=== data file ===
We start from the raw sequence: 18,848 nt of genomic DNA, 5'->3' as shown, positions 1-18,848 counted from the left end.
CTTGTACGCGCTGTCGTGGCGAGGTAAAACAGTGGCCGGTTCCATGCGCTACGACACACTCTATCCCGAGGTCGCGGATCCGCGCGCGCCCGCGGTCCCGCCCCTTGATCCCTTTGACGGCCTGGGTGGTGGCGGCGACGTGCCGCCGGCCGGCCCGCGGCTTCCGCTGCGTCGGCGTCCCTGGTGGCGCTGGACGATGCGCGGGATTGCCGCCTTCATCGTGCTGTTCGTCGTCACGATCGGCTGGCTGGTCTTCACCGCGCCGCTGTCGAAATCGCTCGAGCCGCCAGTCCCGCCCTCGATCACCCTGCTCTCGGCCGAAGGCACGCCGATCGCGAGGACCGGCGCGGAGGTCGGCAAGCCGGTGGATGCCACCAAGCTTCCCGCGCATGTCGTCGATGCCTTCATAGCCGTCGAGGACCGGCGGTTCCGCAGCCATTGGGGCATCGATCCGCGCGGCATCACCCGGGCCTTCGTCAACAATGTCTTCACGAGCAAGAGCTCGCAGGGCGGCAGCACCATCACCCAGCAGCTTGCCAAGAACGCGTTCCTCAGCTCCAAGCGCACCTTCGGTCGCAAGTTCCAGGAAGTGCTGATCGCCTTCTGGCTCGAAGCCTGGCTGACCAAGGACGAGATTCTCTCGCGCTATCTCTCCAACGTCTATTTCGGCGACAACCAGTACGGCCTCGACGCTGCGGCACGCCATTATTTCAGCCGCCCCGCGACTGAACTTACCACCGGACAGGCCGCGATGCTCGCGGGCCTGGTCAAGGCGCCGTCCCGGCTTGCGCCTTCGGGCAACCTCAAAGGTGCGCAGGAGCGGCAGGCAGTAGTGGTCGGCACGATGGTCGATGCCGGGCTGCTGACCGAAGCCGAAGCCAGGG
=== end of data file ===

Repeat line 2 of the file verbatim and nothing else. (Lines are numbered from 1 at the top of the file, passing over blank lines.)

CTTGTACGCGCTGTCGTGGCGAGGTAAAACAGTGGCCGGTTCCATGCGCTACGACACACTCTATCCCGAGGTCGCGGATCCGCGCGCGCCCGCGGTCCCGCCCCTTGATCCCTTTGACGGCCTGGGTGGTGGCGGCGACGTGCCGCCGGCCGGCCCGCGGCTTCCGCTGCGTCGGCGTCCCTGGTGGCGCTGGACGATGCGCGGGATTGCCGCCTTCATCGTGCTGTTCGTCGTCACGATCGGCTGGCTGGTCTTCACCGCGCCGCTGTCGAAATCGCTCGAGCCGCCAGTCCCGCCCTCGATCACCCTGCTCTCGGCCGAAGGCACGCCGATCGCGAGGACCGGCGCGGAGGTCGGCAAGCCGGTGGATGCCACCAAGCTTCCCGCGCATGTCGTCGATGCCTTCATAGCCGTCGAGGACCGGCGGTTCCGCAGCCATTGGGGCATCGATCCGCGCGGCATCACCCGGGCCTTCGTCAACAATGTCTTCACGAGCAAGAGCTCGCAGGGCGGCAGCACCATCACCCAGCAGCTTGCCAAGAACGCGTTCCTCAGCTCCAAGCGCACCTTCGGTCGCAAGTTCCAGGAAGTGCTGATCGCCTTCTGGCTCGAAGCCTGGCTGACCAAGGACGAGATTCTCTCGCGCTATCTCTCCAACGTCTATTTCGGCGACAACCAGTACGGCCTCGACGCTGCGGCACGCCATTATTTCAGCCGCCCCGCGACTGAACTTACCACCGGACAGGCCGCGATGCTCGCGGGCCTGGTCAAGGCGCCGTCCCGGCTTGCGCCTTCGGGCAACCTCAAAGGTGCGCAGGAGCGGCAGGCAGTAGTGGTCGGCACGATGGTCGATGCCGGGCTGCTGACCGAAGCCGAAGCCAGGG